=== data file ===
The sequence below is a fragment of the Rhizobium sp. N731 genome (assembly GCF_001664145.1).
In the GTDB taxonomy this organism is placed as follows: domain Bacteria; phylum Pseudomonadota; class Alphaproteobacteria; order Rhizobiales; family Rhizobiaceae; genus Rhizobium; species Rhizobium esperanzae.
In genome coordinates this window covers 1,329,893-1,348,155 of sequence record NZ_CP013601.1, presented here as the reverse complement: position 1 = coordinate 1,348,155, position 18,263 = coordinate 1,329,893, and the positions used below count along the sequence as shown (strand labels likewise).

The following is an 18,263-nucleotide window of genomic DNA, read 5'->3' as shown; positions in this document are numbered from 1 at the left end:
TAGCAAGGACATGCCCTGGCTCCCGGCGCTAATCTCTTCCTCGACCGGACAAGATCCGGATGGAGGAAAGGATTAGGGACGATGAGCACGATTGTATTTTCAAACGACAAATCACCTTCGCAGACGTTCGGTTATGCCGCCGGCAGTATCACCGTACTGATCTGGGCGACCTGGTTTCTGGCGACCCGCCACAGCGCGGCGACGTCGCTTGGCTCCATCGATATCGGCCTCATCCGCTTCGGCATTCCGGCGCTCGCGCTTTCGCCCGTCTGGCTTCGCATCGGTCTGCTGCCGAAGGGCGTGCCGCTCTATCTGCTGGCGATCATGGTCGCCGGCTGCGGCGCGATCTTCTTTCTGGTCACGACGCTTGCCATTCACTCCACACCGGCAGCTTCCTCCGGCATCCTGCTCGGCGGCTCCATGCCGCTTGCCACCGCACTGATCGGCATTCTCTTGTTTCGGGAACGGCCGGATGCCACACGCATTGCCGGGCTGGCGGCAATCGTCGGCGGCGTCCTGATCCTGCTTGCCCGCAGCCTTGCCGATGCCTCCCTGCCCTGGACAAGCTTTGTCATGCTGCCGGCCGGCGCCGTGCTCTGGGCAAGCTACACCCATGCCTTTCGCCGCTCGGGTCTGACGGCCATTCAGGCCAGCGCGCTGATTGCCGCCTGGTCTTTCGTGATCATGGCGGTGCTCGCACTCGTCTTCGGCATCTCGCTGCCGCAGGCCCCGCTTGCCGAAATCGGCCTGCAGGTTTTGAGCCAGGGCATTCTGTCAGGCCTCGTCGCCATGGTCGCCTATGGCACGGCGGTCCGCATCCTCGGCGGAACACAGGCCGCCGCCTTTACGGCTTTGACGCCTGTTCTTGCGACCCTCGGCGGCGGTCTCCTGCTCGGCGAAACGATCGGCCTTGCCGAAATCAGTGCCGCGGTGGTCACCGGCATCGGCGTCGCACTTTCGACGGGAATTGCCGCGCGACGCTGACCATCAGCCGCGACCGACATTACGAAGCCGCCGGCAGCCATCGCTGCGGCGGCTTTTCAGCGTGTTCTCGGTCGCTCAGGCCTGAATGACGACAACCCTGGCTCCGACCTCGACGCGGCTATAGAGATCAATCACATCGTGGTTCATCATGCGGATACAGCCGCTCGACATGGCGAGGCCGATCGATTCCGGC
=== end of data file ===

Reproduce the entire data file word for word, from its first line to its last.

The sequence below is a fragment of the Rhizobium sp. N731 genome (assembly GCF_001664145.1).
In the GTDB taxonomy this organism is placed as follows: domain Bacteria; phylum Pseudomonadota; class Alphaproteobacteria; order Rhizobiales; family Rhizobiaceae; genus Rhizobium; species Rhizobium esperanzae.
In genome coordinates this window covers 1,329,893-1,348,155 of sequence record NZ_CP013601.1, presented here as the reverse complement: position 1 = coordinate 1,348,155, position 18,263 = coordinate 1,329,893, and the positions used below count along the sequence as shown (strand labels likewise).

The following is an 18,263-nucleotide window of genomic DNA, read 5'->3' as shown; positions in this document are numbered from 1 at the left end:
TAGCAAGGACATGCCCTGGCTCCCGGCGCTAATCTCTTCCTCGACCGGACAAGATCCGGATGGAGGAAAGGATTAGGGACGATGAGCACGATTGTATTTTCAAACGACAAATCACCTTCGCAGACGTTCGGTTATGCCGCCGGCAGTATCACCGTACTGATCTGGGCGACCTGGTTTCTGGCGACCCGCCACAGCGCGGCGACGTCGCTTGGCTCCATCGATATCGGCCTCATCCGCTTCGGCATTCCGGCGCTCGCGCTTTCGCCCGTCTGGCTTCGCATCGGTCTGCTGCCGAAGGGCGTGCCGCTCTATCTGCTGGCGATCATGGTCGCCGGCTGCGGCGCGATCTTCTTTCTGGTCACGACGCTTGCCATTCACTCCACACCGGCAGCTTCCTCCGGCATCCTGCTCGGCGGCTCCATGCCGCTTGCCACCGCACTGATCGGCATTCTCTTGTTTCGGGAACGGCCGGATGCCACACGCATTGCCGGGCTGGCGGCAATCGTCGGCGGCGTCCTGATCCTGCTTGCCCGCAGCCTTGCCGATGCCTCCCTGCCCTGGACAAGCTTTGTCATGCTGCCGGCCGGCGCCGTGCTCTGGGCAAGCTACACCCATGCCTTTCGCCGCTCGGGTCTGACGGCCATTCAGGCCAGCGCGCTGATTGCCGCCTGGTCTTTCGTGATCATGGCGGTGCTCGCACTCGTCTTCGGCATCTCGCTGCCGCAGGCCCCGCTTGCCGAAATCGGCCTGCAGGTTTTGAGCCAGGGCATTCTGTCAGGCCTCGTCGCCATGGTCGCCTATGGCACGGCGGTCCGCATCCTCGGCGGAACACAGGCCGCCGCCTTTACGGCTTTGACGCCTGTTCTTGCGACCCTCGGCGGCGGTCTCCTGCTCGGCGAAACGATCGGCCTTGCCGAAATCAGTGCCGCGGTGGTCACCGGCATCGGCGTCGCACTTTCGACGGGAATTGCCGCGCGACGCTGACCATCAGCCGCGACCGACATTACGAAGCCGCCGGCAGCCATCGCTGCGGCGGCTTTTCAGCGTGTTCTCGGTCGCTCAGGCCTGAATGACGACAACCCTGGCTCCGACCTCGACGCGGCTATAGAGATCAATCACATCGTGGTTCATCATGCGGATACAGCCGCTCGACATGGCGAGGCCGATCGATTCCGGC